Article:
Foreign Earned Income Exclusion (FEIE)

To qualify for the Foreign Earned Income Exclusion (FEIE), individuals working in Italy must meet either the Physical Presence Test or the Bona Fide Residence Test:

· Physical Presence Test: This applies to US citizens who have spent at least 330 days outside of the United States within 12 months.

· Bona Fide Residence Test: Applicable to Americans who are recognized as official residents of another country and can prove this status.

For income earned in 2023, the maximum amount of foreign-earned income that can be excluded from US taxation under the FEIE is $120,000 per qualifying individual. It means that this income won’t be subject to US tax. If income exceeds this exclusion amount, you can use Italian tax credits to offset it. The FEIE does not apply to passive income sources such as pensions, dividends, or interests.

Taxpayers eligible for the FEIE can also deduct qualified housing-related expenses, such as rent and utilities, through the Foreign Housing Exclusion credit.

Note that taking the FEIE tax credit does not mean you are exempt from filing your US taxes. You still have to file your tax return and request an exemption from the IRS.

To claim the Foreign Earned Income Exclusion, you must file Form 2555, Foreign Earned Income, along with your individual income tax return (Form 1040).

Foreign Tax Credit (FTC)

The Foreign Tax Credit can help you lower your US tax bill if you’ve already paid taxes in Italy.

This credit allows expats to offset US tax liabilities, provided that the taxes are legitimate, income-based, and attributed to the individual.

The FTC has certain limitations. For example, it cannot exceed the amount of US tax attributable to foreign-sourced income. Additionally, taxpayers cannot claim a credit for taxes paid to a foreign country if they also claim a deduction for the same taxes.

To apply for the Foreign Tax Credit, you’ll need to use Form 1116, which is attached to your US individual income tax return.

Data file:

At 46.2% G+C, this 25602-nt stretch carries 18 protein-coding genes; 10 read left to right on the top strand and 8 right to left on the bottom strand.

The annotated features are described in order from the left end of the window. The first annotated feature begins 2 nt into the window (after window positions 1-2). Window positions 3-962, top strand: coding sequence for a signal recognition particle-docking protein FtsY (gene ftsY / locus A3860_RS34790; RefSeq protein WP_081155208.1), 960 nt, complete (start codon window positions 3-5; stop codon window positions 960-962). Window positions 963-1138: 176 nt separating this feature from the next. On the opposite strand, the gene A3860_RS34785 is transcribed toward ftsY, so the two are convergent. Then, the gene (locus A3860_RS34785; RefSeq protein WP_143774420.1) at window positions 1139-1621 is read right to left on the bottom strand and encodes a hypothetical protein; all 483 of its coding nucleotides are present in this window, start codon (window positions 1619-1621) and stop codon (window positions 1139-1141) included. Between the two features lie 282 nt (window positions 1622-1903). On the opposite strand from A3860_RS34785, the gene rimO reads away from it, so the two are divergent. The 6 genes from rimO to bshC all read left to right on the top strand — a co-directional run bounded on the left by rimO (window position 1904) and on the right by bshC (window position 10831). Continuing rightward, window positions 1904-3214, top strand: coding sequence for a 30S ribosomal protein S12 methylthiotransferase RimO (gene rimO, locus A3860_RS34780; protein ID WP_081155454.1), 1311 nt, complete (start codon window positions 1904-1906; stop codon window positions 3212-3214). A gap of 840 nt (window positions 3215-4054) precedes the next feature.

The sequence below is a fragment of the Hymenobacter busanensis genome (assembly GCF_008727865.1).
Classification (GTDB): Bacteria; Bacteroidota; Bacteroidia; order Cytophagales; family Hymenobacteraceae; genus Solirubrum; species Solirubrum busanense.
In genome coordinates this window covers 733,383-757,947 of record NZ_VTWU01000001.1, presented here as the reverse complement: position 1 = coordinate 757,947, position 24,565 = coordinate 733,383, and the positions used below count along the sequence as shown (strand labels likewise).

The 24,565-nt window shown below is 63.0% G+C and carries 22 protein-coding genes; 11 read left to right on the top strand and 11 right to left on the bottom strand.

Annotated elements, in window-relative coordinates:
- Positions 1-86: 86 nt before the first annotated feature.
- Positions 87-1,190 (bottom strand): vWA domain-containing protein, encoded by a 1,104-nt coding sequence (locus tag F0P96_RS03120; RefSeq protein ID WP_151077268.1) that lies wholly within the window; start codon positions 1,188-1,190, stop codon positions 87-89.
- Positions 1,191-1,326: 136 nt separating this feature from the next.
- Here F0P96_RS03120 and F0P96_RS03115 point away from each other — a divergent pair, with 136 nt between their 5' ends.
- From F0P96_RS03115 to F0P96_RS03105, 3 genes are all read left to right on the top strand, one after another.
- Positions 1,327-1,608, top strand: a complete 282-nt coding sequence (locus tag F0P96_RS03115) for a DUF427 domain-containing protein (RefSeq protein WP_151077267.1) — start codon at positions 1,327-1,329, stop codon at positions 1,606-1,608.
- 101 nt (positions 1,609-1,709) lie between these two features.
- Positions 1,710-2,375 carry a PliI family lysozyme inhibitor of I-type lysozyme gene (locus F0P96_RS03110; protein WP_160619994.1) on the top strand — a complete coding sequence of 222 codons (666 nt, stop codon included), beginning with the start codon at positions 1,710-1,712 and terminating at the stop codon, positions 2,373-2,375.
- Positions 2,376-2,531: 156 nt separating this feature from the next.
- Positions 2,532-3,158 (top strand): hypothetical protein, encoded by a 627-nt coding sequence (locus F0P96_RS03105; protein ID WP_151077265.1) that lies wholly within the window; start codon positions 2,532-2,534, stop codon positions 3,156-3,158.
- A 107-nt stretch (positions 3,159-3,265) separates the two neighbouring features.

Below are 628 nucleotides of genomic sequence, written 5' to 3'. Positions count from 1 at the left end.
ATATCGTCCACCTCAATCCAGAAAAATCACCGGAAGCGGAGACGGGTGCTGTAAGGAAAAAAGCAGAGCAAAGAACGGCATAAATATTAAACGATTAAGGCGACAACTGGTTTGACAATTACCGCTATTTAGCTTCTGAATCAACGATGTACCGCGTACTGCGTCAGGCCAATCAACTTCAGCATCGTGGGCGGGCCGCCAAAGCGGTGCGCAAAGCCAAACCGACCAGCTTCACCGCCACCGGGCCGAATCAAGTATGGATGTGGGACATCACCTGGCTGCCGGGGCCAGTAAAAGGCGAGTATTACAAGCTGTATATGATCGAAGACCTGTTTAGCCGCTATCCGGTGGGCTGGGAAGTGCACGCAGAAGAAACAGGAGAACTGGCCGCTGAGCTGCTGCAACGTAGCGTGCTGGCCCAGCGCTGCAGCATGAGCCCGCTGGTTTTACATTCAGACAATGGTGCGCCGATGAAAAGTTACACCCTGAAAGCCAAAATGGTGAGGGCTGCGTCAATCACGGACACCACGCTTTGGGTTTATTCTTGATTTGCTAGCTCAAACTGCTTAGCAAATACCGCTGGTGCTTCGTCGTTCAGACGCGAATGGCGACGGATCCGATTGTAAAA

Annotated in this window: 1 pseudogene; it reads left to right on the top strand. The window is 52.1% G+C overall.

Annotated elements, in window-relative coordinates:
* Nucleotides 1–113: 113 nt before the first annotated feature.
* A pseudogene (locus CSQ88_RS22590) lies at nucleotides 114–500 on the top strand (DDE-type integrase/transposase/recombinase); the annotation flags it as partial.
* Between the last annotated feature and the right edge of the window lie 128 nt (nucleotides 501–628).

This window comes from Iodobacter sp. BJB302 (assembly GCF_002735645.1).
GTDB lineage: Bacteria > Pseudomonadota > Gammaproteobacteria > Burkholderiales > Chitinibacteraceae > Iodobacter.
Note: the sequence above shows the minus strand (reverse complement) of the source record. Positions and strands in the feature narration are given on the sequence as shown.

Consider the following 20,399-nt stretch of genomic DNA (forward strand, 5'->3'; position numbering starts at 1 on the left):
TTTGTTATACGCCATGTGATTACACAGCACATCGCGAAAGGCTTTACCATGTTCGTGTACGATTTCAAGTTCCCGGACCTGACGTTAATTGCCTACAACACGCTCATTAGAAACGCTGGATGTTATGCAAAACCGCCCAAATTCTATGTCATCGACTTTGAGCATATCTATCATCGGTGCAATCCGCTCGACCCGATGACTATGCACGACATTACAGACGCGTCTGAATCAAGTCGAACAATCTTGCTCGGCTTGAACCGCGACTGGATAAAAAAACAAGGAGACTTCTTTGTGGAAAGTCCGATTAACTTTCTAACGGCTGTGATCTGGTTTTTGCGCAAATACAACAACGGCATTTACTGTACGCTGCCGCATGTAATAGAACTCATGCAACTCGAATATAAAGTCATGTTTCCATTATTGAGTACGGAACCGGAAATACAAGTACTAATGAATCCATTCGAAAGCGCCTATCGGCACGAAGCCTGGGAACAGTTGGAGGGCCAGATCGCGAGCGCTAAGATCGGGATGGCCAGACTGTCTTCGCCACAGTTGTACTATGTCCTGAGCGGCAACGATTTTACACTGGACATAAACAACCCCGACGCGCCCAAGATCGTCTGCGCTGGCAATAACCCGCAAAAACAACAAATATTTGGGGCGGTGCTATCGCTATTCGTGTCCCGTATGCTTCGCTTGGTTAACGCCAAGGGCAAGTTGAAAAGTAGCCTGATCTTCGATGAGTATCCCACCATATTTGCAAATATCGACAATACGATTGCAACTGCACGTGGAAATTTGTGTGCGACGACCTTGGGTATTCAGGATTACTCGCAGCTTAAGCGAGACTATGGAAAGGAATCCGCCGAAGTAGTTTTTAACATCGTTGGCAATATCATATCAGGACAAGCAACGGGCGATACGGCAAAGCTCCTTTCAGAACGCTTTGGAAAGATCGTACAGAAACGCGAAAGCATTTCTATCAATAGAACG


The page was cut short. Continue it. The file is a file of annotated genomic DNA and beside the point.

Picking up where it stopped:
Retirement accounts and social security

Whether you are an American retiree or are considering Italy as your new work residence, it’s important to understand the tax implications of your retirement income.

Italy is one of 30 countries that the US has a Totalization Agreement with, meaning that managing retirement accounts and social security is much easier for US expats living in Italy.

Which country you pay social security taxes to depends on how long you will be living in Italy. If you plan to reside in Italy for up to five years, you typically continue paying your US social security taxes. If you reside in Italy for more than five years, you generally start paying Italian social security taxes.

The Totalization Agreement allows contributions made in either country to be counted towards your eligibility for social security benefits in both countries.

For example, if you lived in Italy for six years and paid Italian social security taxes during that time, those contributions would count towards your eligibility for US social security benefits when you retire. Similarly, if you had contributed to the US social security system during your working years in the US, those contributions could count towards your eligibility for Italian social security benefits if you later resided and worked in Italy.

Disclaimer: This article is for informational purposes only and does not constitute legal or tax advice. Always consult with a tax professional regarding your specific case.